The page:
It’s the opportunity of a lifetime. I’m in the process of raising money for a mission trip to Kenya. There are several obstacles, but I’m guardedly optimistic (How Not to Expect Too Much From Yourself). This opportunity–and the challenge that comes with it–made me think about healthy goals and reasonable expectations when recovering from mental illness. I’ve come to three conclusions.
It Costs Nothing to Dream, So Aim High
On the surface, my dream is impossible. But that’s part of the challenge–taking an impossible task and making it possible. “Anything in the world that can be done, you can do it, if you just want to do it badly enough,” my high school English teacher told us. It costs nothing to dream, so aim high.
But, as the song in Les Miserables says, “There are tigers in the night.” Life has a strange way of killing our dreams, especially as we age. Life slowly gets us down, and we become hardened. We stop dreaming. This is especially true when a person has mental illness and is in recovery from mental illness. We give up (What Happens When Your Dream Seems to Die?).
My pastor in Texas was fond of saying “Anything worth doing is worth doing badly.” He would then explain that the first time we did something, we were terrible at it. But as we kept at our task, we improved, and eventually succeeded in doing it. Our problem was not inability or lack of talent, but that we gave up too soon.
Recovering from mental illness proves this. When we’re first diagnosed with mental illness, we have no idea how to live our lives with the diagnosis. We make mistakes, some of them very big ones. But as time goes on, we learn to live with our diagnoses. We adjust our goals according to our ability. We adapt and evolve. That’s what recovery is–adapting and evolving when faced with disadvantage.
What are your recovery expectations? Are you practicing healthy goal setting? Set them and work like a dog to meet them (How to Set Goals That Work for You).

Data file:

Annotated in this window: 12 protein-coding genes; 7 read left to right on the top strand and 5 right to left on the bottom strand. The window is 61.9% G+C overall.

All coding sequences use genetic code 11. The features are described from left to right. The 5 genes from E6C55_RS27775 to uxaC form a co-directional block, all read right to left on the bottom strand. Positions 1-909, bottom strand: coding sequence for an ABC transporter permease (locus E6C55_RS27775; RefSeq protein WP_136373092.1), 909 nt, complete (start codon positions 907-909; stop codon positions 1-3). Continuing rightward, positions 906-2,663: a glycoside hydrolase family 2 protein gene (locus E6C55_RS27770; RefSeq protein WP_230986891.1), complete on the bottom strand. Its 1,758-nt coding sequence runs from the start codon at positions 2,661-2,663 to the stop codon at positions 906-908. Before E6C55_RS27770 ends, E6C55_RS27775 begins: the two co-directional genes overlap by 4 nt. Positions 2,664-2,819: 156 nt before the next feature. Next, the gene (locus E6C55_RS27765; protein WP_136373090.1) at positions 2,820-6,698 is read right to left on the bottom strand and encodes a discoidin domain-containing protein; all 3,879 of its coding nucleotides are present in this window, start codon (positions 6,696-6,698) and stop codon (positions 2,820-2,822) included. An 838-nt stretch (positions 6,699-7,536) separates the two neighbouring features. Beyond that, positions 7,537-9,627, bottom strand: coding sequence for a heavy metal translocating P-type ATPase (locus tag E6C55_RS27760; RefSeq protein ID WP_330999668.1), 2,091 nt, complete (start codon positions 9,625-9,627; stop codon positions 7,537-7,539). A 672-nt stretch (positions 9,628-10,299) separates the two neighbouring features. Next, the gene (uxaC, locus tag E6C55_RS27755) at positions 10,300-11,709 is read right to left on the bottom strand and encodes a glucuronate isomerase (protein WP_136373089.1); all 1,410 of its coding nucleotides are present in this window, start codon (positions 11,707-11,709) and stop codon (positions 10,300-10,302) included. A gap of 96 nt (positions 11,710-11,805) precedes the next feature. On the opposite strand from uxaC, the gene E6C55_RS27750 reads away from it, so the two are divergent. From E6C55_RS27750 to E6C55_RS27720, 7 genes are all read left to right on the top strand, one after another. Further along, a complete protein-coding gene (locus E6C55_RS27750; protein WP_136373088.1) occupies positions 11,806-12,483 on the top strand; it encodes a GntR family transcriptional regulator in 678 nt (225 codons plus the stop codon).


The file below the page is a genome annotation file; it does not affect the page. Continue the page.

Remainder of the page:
Reasonable Expectations and Mental Illness
This may sound unusual given what I just said, but dreams don’t come true without a lot of hard work. Create reasonable expectations about your goals when recovering from mental illness. Don’t give in to unrelenting standards.
For example, my dream of going to Africa is going to take a passport, vaccinations, and funds. I start by researching passport costs on the State Department’s web site, then go to the post office to apply and have my photo taken, then pay my passport fee (which I thankfully already have the money for). That’s step one of my goal. Next, I check with the Centers for Disease Control to find out what shots I need. Next, I get the shots at my doctor’s office. That’s step two. I also take on some extra work and apply for a grant to get the money for the trip. That’s step three.
A healthy goal always has a plan. An unrelenting standard is built on assumptions. A healthy goal adapts and evolves according to the situation. An unrelenting standard simply assumes that things are going to be a certain way come Hell or high water. A healthy goal is achievable. An unrelenting standard is not.
How does this apply to mental illness recovery? It all comes down to self-acceptance. If you can accept yourself as you are, knowing your strengths and weaknesses, you can set healthy goals. If you can’t accept yourself, then you’ll suffer from unrelenting standards and unrealistic goals. We need to love ourselves to set healthy goals.
Create Reasonable Expectations and Find Peace Regardless of the Results
This is the gold standard of recovery: are we content with what happens?
A healthy goal can accept failure to meet the goal. An unrelenting standard sees a blocked goal as a personal failure. A healthy goal can move on when things don’t go our way. An unrelenting standard gnaws at our souls. A healthy goal finds peace regardless of the results. An unrelenting standard is not satisfied even when everything goes our way.
While I really want to go to Kenya, I can accept the fact that it might not happen due to the obstacles in my way. That’s okay. Not getting the money to go to Kenya is not a reflection on my character. It’s not going to make anybody love me less. It’s not the end of the world.
Dream big, work hard, create reasonable expectations, build healthy goals, and accept yourself–both in life and in mental illness recovery.